How to avoid burnout as a doctor

Dr Patrice Baptiste recently suffered from burnout, here she offers some practical advice to others who are facing a similar situation.

Dr Patrice Baptiste

I recently suffered from burnout which I think was and will always be inevitable unfortunately. As much as we try to avoid this happening, the very nature of our work means that at some point we will all probably experience being ‘burnt out’ to some degree.

However, there are many things we can do to reduce the chances of suffering from burnout and the frequency of which we may experience these episodes. Prevention is better than cure so, in my latest article I will be sharing with you five tips that I think can help tp reduce burnout and to hopefully minimise the severity of any episodes you experience.

Recognise the signs

Whilse burnout can manifest in a variety of ways, some of the signs to look out for would be feeling exhausted, lacking in motivation, feeling unable to cope with your work and even your personal life.

Your performance at work may become affected and you may lack the ability to concentrate on tasks that you once found easy to do. Of course there is an overlap with feelings of depression and anxiety and often they will co-exist. You may also experience physical symptoms such as fatigue, nausea, headaches and gastrointestinal disturbances.

Certain personality traits also make it more likely to suffer from the above. Of course as medics we are likely to have Type A personality traits, such as being work obsessed, competitive and placing a strong focus and attaching our self worth to achievement and success.

So, whilst the signs and symptoms may be broad it is important that you are aware of a few so that you can recognise when you may be approaching and even suffering from burnout.

Slow down

Due to the busy and often frantic nature of the society we live in we often forget to step off the treadmill of life; ever increasing with speed and less breaks for recovery. We get ‘caught up’ in the hundreds of things we have to do, worrying that if we take a moment to slow down or even stop something awful might happen.

We are trained from childhood to adhere to a schedule and as adults we forget to actual live our lives. We end up living to work rather than working to live. So, here I am to remind you, like I reminded myself recently, slow down and stop if you feel overwhelmed or close to burn out. Recognise the signs as above and aim to prevent yourself getting worse and then completely unable to do anything at all!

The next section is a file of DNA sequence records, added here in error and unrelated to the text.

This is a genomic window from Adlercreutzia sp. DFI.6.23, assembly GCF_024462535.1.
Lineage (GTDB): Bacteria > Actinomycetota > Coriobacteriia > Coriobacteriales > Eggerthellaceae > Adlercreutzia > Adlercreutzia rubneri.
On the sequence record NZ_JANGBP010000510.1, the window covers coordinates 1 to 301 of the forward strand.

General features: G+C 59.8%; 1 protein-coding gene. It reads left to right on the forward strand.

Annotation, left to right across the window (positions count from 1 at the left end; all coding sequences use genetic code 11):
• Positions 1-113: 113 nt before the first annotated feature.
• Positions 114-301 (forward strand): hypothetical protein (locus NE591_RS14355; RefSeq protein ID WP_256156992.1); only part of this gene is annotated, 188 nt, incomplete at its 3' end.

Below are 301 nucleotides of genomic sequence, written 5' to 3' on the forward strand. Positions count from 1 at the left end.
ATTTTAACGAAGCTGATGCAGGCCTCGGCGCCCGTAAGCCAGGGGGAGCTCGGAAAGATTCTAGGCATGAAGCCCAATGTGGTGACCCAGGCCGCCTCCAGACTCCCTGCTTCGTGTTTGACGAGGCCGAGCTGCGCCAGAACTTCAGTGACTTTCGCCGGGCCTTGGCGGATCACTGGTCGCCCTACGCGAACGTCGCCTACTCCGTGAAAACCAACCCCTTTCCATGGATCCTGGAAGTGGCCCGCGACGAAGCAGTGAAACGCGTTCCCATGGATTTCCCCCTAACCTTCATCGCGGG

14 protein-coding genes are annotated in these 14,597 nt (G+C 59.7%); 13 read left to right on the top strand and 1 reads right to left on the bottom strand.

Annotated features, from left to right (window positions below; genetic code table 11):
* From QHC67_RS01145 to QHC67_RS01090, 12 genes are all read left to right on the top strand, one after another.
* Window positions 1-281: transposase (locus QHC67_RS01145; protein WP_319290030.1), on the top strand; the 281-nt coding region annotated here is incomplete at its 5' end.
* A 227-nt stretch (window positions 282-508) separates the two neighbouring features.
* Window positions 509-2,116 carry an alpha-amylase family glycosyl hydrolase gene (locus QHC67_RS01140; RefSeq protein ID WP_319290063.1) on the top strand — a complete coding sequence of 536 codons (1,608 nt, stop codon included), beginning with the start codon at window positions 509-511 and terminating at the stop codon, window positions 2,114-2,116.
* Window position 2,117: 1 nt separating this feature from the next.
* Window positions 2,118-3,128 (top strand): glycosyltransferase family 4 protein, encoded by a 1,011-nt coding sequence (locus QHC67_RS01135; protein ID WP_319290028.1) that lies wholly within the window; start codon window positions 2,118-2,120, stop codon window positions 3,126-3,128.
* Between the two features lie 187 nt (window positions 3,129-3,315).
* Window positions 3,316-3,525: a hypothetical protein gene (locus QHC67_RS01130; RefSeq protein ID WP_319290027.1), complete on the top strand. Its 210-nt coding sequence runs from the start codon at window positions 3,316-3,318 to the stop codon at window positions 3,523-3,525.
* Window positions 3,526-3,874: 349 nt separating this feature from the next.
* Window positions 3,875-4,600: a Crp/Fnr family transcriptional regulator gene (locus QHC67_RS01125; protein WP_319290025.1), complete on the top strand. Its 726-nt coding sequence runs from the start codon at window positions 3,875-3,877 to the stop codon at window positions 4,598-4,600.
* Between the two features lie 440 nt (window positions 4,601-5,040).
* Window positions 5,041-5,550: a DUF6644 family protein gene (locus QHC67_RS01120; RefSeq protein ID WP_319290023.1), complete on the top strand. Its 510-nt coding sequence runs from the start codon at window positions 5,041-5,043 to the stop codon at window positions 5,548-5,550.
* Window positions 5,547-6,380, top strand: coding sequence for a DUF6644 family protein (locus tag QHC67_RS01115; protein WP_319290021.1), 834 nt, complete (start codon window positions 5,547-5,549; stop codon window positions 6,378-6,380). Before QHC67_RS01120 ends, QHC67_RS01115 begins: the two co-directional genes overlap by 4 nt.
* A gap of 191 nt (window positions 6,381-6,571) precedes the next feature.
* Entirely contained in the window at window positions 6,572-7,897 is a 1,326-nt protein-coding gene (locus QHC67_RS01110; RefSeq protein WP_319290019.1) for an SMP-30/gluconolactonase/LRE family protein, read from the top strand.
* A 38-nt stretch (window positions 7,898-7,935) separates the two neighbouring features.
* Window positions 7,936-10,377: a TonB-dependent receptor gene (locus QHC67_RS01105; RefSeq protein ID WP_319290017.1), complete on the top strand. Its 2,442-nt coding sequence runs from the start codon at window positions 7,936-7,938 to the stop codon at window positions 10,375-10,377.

Don’t overwork

The majority of us work harder than we should or really need to. As doctors we are often perfectionists and high achievers; we always want to get better for ourselves and for our patients. We want to provide a high standard of care which often results in us neglecting our own and our families' needs too.

Whilst possible to achieve, it can be hard for many of us to consistently achieve a good work/life balance. It takes time and experience to ensure that we provide the best care we can whilst also looking after ourselves and our loved ones.

So, take a step back, is there anything that is not urgent and can be done during the next day? Is there anything that you can delegate to a colleague at work or a relative at home? What tools, such as a calendar or app can help you, or remind you to rest?

Schedule time to rest

Scheduling time to take a break, while important to do, is often not done often or at all. Personally I schedule everything into my diary except rest. This is something I am working on myself to ensure I don’t burn out in the near future.

Resting does not mean you are being unproductive, rather it is the opposite. As much as we need to charge our laptops, phones and other electronic devices we also need to ‘charge’ or recharge ourselves. One way to do this is through resting and resting properly. So, put you phone away and on silent, put a ‘do not disturb sign’ on your door and switch off completely.

I would also argue that we need to do this at work too. We need to ensure we take our thirty minutes or one hour break – and do what we can to ensure our colleagues do too. It should not be the norm to eat at your desk or substitute a proper meal with a protein bar and cup of coffee. If you are a trainee in the hospital, can you hold your colleague's bleep while they go to get lunch? Can you do an extra job instead of handing it over to the on call team, if you have some time to do so?

Always seek support

Finally, I would always urge you to speak to someone to share how you are feeling. It is always good to speak about things that are bothering you, whether that is just to rant and get things off your chest or to bounce ideas off of someone else; after all two heads are better than one.

NHS Practitioner Health is a confidential and free service for medics to use. The BMA provide support too and there are always service such as The Samaritans which are available over 24 hours.

Burnout is important to talk about as is mental health among the medical profession and our healthcare colleagues. It needs to be spoken about on a regular basis and should be included in medical training programmes and mandatory training.

Until then, we need to take responsibility for ourselves and look after each other. This will help to ensure we can continue to be the best we can be for not only us but our families and the patients we so desperately want to care for.

  • Dr Patrice Baptiste is a London-based portfolio GP. She has a YouTube channel aimed at supporting doctors and aspiring doctors during their careers.

There is more information on where doctors can access help and support if they are struggling to cope here.

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